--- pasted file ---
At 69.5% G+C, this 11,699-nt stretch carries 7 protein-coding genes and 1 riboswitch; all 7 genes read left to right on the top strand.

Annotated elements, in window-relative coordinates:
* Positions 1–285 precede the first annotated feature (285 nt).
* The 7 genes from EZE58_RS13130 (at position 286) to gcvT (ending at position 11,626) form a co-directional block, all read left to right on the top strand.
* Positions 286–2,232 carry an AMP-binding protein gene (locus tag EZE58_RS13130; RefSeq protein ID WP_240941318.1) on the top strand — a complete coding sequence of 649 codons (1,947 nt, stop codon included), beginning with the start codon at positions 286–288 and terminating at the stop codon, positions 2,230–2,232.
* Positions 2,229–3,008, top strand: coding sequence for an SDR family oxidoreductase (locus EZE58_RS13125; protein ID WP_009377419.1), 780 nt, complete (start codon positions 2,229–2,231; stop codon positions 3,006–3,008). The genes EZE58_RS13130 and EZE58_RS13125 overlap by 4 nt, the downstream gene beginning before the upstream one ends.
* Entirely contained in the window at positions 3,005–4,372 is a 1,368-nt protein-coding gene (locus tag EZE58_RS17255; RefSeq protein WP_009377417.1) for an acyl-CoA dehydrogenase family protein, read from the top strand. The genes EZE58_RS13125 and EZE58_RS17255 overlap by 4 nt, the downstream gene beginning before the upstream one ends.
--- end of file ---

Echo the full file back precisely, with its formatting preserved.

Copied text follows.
At 69.5% G+C, this 11,699-nt stretch carries 7 protein-coding genes and 1 riboswitch; all 7 genes read left to right on the top strand.

Annotated elements, in window-relative coordinates:
* Positions 1–285 precede the first annotated feature (285 nt).
* The 7 genes from EZE58_RS13130 (at position 286) to gcvT (ending at position 11,626) form a co-directional block, all read left to right on the top strand.
* Positions 286–2,232 carry an AMP-binding protein gene (locus tag EZE58_RS13130; RefSeq protein ID WP_240941318.1) on the top strand — a complete coding sequence of 649 codons (1,947 nt, stop codon included), beginning with the start codon at positions 286–288 and terminating at the stop codon, positions 2,230–2,232.
* Positions 2,229–3,008, top strand: coding sequence for an SDR family oxidoreductase (locus EZE58_RS13125; protein ID WP_009377419.1), 780 nt, complete (start codon positions 2,229–2,231; stop codon positions 3,006–3,008). The genes EZE58_RS13130 and EZE58_RS13125 overlap by 4 nt, the downstream gene beginning before the upstream one ends.
* Entirely contained in the window at positions 3,005–4,372 is a 1,368-nt protein-coding gene (locus tag EZE58_RS17255; RefSeq protein WP_009377417.1) for an acyl-CoA dehydrogenase family protein, read from the top strand. The genes EZE58_RS13125 and EZE58_RS17255 overlap by 4 nt, the downstream gene beginning before the upstream one ends.